Wednesday, August 26, 2009


Tennyson's poem, Idylls of the King, has a few lines that I think describes the attitude of many women. In a section titled, "Gareth and Lynette" has Gareth, about to become a knight doing duty as a kitchen knave and is sent by Arthur to assist Lynette. Lynette doesn't yet know the true background of Gareth.

"Ay, sir knave!
Ay, knave, because thou strikest as a knight,
Being but knave, I hate thee all the more."

"Fair damsel, you should worship me the more,
thus being but knave, I throw thine enemies."

To me, this is a good example of the way many women think: They don't look at actions, but instead focus on status and title. Later in the poem, Lynette does come to appreciate Gareth, only when she finds out his true title.

It has been my experience that women, (and many men also) will form an opinion very fast and stick with it, regardless of contradictory evidence. She doesn't care what a man does, she cares about WHO is doing it. I think this extends past relationships and even to interacting with co-workers and women in public. I think it is best for men to keep a low profile, keep their eyes open and not stick their necks out for anyone who has not proven themselves worthy.

Thursday, August 6, 2009

George Sodini Discourse.

I have not blogged in a while, but in light of the coverage regarding George Sodini and his shooting of a fitness center, I am being active on this blog again.
And that is just it: all of the feminist and men's rights blogs and internet video channels are ramping up with their take on this tragic event. Between Sodini's blog and Youtube channel, and all of the commentary by others on their internet outlets, much of the suffering involved with this event is seemingly for public consumption. The question is: What will become of it?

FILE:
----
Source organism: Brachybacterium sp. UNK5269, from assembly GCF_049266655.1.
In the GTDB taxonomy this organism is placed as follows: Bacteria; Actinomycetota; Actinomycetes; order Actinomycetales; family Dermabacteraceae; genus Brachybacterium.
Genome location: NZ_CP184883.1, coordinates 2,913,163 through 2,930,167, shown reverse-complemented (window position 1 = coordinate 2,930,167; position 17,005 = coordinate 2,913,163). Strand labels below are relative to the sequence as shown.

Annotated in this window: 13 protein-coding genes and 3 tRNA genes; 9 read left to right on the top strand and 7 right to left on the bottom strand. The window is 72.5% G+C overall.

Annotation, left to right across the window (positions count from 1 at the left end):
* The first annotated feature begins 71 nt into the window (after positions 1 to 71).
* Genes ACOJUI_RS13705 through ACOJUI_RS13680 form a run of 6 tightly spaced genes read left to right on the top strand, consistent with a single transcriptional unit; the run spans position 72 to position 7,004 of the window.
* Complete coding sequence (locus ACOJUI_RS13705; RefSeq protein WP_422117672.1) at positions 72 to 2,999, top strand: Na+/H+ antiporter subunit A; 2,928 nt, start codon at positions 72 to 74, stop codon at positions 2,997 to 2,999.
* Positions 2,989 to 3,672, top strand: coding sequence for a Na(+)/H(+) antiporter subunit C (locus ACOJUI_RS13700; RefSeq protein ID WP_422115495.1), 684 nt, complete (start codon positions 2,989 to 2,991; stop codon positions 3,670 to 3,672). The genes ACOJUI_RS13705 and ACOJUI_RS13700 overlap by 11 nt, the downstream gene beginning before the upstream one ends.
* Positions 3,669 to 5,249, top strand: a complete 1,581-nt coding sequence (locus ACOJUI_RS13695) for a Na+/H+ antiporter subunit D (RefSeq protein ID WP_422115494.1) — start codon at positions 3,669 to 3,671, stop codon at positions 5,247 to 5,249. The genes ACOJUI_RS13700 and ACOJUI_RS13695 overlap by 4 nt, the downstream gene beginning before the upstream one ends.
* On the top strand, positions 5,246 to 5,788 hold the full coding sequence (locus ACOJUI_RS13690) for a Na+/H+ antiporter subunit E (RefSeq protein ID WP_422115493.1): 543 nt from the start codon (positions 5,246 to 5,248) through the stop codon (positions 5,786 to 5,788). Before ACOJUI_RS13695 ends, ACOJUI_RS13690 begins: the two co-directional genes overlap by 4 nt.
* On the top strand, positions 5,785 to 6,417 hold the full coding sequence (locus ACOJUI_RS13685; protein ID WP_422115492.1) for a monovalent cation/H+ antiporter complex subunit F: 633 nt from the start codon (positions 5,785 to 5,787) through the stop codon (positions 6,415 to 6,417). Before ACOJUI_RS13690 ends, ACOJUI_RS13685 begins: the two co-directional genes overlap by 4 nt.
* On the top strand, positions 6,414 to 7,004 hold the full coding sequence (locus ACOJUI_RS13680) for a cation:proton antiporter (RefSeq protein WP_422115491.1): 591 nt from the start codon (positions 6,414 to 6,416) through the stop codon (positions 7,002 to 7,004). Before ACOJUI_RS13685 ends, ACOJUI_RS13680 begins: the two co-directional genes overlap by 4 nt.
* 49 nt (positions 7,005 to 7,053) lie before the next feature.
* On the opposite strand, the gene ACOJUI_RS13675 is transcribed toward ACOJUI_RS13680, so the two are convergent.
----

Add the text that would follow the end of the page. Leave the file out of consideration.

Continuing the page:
Many men have already come out in their own forums or in commenting on feminist blogs that Sodini's actions are inexcusable, which they are. Since Sodini is not likely to receive much sympathy, will this result in more scrutiny of mens rights blogs and channels? This event brings a lot of different issues concerning the sexes to the forefront. Where this discourse will lead is still too early to tell. Will anything be learned, I wonder, or will it be just more internet backbiting?

While Sodini's actions were inexcusable, I can't help but wonder if this event will lead to further social marginalization of those who lack social skills. While Sodini's example is an extreme one, I can't help but wonder if this will lead to unconstructive stereotyping, such as was seen after the Columbine shootings with those wearing dark trenchcoats.

I personally hope this event triggers at least some rational discourse on the issues involved, and not just used as fuel for propaganda on all sides, though I am sure there will be some of that. I just hope that among the media noise that there will be an opportunity for people to stop and think about a few things. I don't think this situation is as simple as it seems. Sodini was clearly disturbed, but writing him off as "crazy" and a "woman hater" somehow seem too simple. I think we now have a chance to discuss some of these issues in a new light without resorting to common finger-pointing.

This is a tough situation for anyone writing on men's rights; I obviously can't defend him, but we need to discuss this in ALL of its facets. I don't think the public can just dismiss him, and those like him, as "losers" and "crazy". As we have seen, the ramifications are all too serious.